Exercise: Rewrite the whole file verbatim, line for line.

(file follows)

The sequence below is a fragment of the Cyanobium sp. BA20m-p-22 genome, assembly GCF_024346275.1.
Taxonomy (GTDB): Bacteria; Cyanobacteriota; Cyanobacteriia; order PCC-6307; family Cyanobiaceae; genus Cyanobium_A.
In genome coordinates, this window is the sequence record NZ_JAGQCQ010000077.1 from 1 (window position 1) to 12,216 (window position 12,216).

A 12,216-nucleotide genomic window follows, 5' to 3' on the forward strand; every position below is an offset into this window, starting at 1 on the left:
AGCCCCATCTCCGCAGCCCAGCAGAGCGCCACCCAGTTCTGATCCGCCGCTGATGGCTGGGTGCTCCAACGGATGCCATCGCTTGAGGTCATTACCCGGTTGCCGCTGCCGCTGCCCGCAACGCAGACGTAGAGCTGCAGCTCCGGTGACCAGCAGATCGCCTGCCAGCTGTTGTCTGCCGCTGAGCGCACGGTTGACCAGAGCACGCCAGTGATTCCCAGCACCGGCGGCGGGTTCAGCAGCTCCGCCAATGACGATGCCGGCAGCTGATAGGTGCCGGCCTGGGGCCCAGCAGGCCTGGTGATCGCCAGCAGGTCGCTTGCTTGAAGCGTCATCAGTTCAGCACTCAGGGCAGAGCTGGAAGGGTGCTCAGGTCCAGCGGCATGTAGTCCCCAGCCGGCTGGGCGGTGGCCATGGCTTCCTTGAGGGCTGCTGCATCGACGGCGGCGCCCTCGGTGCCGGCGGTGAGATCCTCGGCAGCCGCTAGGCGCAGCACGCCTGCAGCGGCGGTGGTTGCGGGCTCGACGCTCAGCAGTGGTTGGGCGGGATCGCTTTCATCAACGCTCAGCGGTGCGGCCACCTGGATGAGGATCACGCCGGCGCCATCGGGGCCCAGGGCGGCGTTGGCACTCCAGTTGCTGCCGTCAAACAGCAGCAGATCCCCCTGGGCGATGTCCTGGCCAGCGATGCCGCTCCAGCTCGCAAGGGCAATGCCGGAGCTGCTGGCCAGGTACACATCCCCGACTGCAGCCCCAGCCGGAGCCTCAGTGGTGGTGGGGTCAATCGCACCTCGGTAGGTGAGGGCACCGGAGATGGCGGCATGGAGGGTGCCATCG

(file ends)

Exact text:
The sequence below is a fragment of the Cyanobium sp. BA20m-p-22 genome, assembly GCF_024346275.1.
Taxonomy (GTDB): Bacteria; Cyanobacteriota; Cyanobacteriia; order PCC-6307; family Cyanobiaceae; genus Cyanobium_A.
In genome coordinates, this window is the sequence record NZ_JAGQCQ010000077.1 from 1 (window position 1) to 12,216 (window position 12,216).

A 12,216-nucleotide genomic window follows, 5' to 3' on the forward strand; every position below is an offset into this window, starting at 1 on the left:
AGCCCCATCTCCGCAGCCCAGCAGAGCGCCACCCAGTTCTGATCCGCCGCTGATGGCTGGGTGCTCCAACGGATGCCATCGCTTGAGGTCATTACCCGGTTGCCGCTGCCGCTGCCCGCAACGCAGACGTAGAGCTGCAGCTCCGGTGACCAGCAGATCGCCTGCCAGCTGTTGTCTGCCGCTGAGCGCACGGTTGACCAGAGCACGCCAGTGATTCCCAGCACCGGCGGCGGGTTCAGCAGCTCCGCCAATGACGATGCCGGCAGCTGATAGGTGCCGGCCTGGGGCCCAGCAGGCCTGGTGATCGCCAGCAGGTCGCTTGCTTGAAGCGTCATCAGTTCAGCACTCAGGGCAGAGCTGGAAGGGTGCTCAGGTCCAGCGGCATGTAGTCCCCAGCCGGCTGGGCGGTGGCCATGGCTTCCTTGAGGGCTGCTGCATCGACGGCGGCGCCCTCGGTGCCGGCGGTGAGATCCTCGGCAGCCGCTAGGCGCAGCACGCCTGCAGCGGCGGTGGTTGCGGGCTCGACGCTCAGCAGTGGTTGGGCGGGATCGCTTTCATCAACGCTCAGCGGTGCGGCCACCTGGATGAGGATCACGCCGGCGCCATCGGGGCCCAGGGCGGCGTTGGCACTCCAGTTGCTGCCGTCAAACAGCAGCAGATCCCCCTGGGCGATGTCCTGGCCAGCGATGCCGCTCCAGCTCGCAAGGGCAATGCCGGAGCTGCTGGCCAGGTACACATCCCCGACTGCAGCCCCAGCCGGAGCCTCAGTGGTGGTGGGGTCAATCGCACCTCGGTAGGTGAGGGCACCGGAGATGGCGGCATGGAGGGTGCCATCG